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digitalmars.D.learn - projections in D

reply "Ramon" <midiway midi.rs> writes:
what range/algorithm allows me to make projections from one 
sequence to another?

that is, in C#, this is the Select method 
(http://msdn.microsoft.com/en-us/library/vstudio/bb548891%28v=vs.100%29.aspx)

example in C#:

class ProjectionWanted
{
   public int field1 { get; set; }
   public int field2 { get; set; }
   public int field3 { get; set; }
}

void Foo(List<ProjectionWanted> list)
{
   var list_projected = list.Select(l => new { l.field1, l.field2 
});
   // list_projected elements now contain only field1 and field2
}

So how would I make it in D? First yet, does D supports creating 
anonymous type for the projection? Or maybe I need to declare the 
class/struct that I want to be projected?
Nov 24 2014
parent reply "bearophile" <bearophileHUGS lycos.com> writes:
Ramon:

 example in C#:

 class ProjectionWanted
 {
   public int field1 { get; set; }
   public int field2 { get; set; }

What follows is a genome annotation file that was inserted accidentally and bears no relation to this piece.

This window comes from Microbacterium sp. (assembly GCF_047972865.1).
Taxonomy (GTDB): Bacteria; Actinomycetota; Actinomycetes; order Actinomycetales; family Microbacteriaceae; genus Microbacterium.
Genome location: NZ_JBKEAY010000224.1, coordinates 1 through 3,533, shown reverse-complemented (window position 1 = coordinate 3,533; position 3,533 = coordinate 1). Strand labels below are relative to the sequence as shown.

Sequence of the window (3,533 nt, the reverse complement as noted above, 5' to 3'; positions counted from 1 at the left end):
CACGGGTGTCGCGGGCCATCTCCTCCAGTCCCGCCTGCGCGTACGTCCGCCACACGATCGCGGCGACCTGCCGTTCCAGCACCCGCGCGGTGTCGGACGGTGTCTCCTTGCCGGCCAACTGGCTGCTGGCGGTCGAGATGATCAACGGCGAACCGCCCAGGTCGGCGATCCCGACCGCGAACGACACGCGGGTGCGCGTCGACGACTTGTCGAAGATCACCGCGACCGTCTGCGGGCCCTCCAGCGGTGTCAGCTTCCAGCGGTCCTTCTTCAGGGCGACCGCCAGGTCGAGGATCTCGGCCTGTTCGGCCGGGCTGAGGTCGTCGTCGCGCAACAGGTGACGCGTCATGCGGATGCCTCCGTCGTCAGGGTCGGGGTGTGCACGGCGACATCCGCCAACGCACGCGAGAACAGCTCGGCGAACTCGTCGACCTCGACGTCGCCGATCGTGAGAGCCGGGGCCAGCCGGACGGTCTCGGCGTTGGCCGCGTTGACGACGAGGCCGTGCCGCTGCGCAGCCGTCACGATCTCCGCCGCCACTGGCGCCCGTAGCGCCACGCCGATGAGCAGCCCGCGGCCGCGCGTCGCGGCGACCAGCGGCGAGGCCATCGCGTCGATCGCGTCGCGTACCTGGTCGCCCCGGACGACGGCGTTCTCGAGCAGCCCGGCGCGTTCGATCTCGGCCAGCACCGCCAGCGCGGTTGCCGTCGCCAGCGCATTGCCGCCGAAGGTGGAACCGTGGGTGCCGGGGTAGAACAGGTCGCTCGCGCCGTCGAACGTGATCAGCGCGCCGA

public int field3 { get; set; }
 }

 void Foo(List<ProjectionWanted> list)
 {
   var list_projected = list.Select(l => new { l.field1, 
 l.field2 });
   // list_projected elements now contain only field1 and field2
 }
Here I have defined ProjectionWanted as a struct. //-------------- import std.stdio, std.algorithm, std.typecons; struct ProjectionWanted { public int a, b, c; } auto foo(ProjectionWanted[] seq) pure nothrow safe nogc { return seq.map!(p => tuple(p.a, p.b)); } void main() { [ProjectionWanted(1, 2, 3), ProjectionWanted(4, 5, 6)] .foo .writeln; } //-------------- Note that foo() returns a lazy range. If you need an eager one you can append an ".array": return seq.map!(p => tuple(p.a, p.b)).array; And you have to import std.array too. Bye, bearophile
Nov 24 2014
parent reply "Ramon" <midiway midi.rs> writes:
What is the difference between lazy and eager ranges?

(I guess, the lazy one has not yet queried the elements)
Nov 24 2014
parent "bearophile" <bearophileHUGS lycos.com> writes:
On Monday, 24 November 2014 at 15:44:02 UTC, Ramon wrote:
 What is the difference between lazy and eager ranges?

 (I guess, the lazy one has not yet queried the elements)
The lazy returns a range that once iterated gives the results one at a time (so the function allocates no heap memory). The eager version creates an array of the results in heap memory. Bye, bearophile
Nov 24 2014